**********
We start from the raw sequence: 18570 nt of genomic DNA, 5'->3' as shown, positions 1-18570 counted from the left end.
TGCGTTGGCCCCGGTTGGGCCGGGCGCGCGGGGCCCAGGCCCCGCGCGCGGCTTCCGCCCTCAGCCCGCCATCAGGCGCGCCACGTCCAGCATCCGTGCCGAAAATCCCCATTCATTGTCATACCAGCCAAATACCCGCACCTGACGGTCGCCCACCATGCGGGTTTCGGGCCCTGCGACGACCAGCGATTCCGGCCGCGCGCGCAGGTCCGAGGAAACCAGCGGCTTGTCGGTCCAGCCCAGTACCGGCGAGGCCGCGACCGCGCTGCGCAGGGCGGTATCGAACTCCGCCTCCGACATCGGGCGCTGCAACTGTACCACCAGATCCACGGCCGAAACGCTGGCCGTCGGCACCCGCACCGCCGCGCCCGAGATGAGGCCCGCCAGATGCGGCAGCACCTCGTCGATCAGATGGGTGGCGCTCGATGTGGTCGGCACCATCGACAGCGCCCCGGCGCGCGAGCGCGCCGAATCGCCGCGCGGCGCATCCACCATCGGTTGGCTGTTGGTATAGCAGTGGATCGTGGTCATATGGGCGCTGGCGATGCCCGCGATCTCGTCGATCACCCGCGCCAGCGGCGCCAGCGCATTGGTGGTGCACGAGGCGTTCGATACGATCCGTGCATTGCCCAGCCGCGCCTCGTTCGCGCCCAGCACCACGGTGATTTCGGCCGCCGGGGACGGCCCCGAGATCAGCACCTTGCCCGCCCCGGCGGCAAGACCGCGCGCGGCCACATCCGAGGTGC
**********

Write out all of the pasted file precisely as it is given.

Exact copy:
We start from the raw sequence: 18570 nt of genomic DNA, 5'->3' as shown, positions 1-18570 counted from the left end.
TGCGTTGGCCCCGGTTGGGCCGGGCGCGCGGGGCCCAGGCCCCGCGCGCGGCTTCCGCCCTCAGCCCGCCATCAGGCGCGCCACGTCCAGCATCCGTGCCGAAAATCCCCATTCATTGTCATACCAGCCAAATACCCGCACCTGACGGTCGCCCACCATGCGGGTTTCGGGCCCTGCGACGACCAGCGATTCCGGCCGCGCGCGCAGGTCCGAGGAAACCAGCGGCTTGTCGGTCCAGCCCAGTACCGGCGAGGCCGCGACCGCGCTGCGCAGGGCGGTATCGAACTCCGCCTCCGACATCGGGCGCTGCAACTGTACCACCAGATCCACGGCCGAAACGCTGGCCGTCGGCACCCGCACCGCCGCGCCCGAGATGAGGCCCGCCAGATGCGGCAGCACCTCGTCGATCAGATGGGTGGCGCTCGATGTGGTCGGCACCATCGACAGCGCCCCGGCGCGCGAGCGCGCCGAATCGCCGCGCGGCGCATCCACCATCGGTTGGCTGTTGGTATAGCAGTGGATCGTGGTCATATGGGCGCTGGCGATGCCCGCGATCTCGTCGATCACCCGCGCCAGCGGCGCCAGCGCATTGGTGGTGCACGAGGCGTTCGATACGATCCGTGCATTGCCCAGCCGCGCCTCGTTCGCGCCCAGCACCACGGTGATTTCGGCCGCCGGGGACGGCCCCGAGATCAGCACCTTGCCCGCCCCGGCGGCAAGACCGCGCGCGGCCACATCCGAGGTGC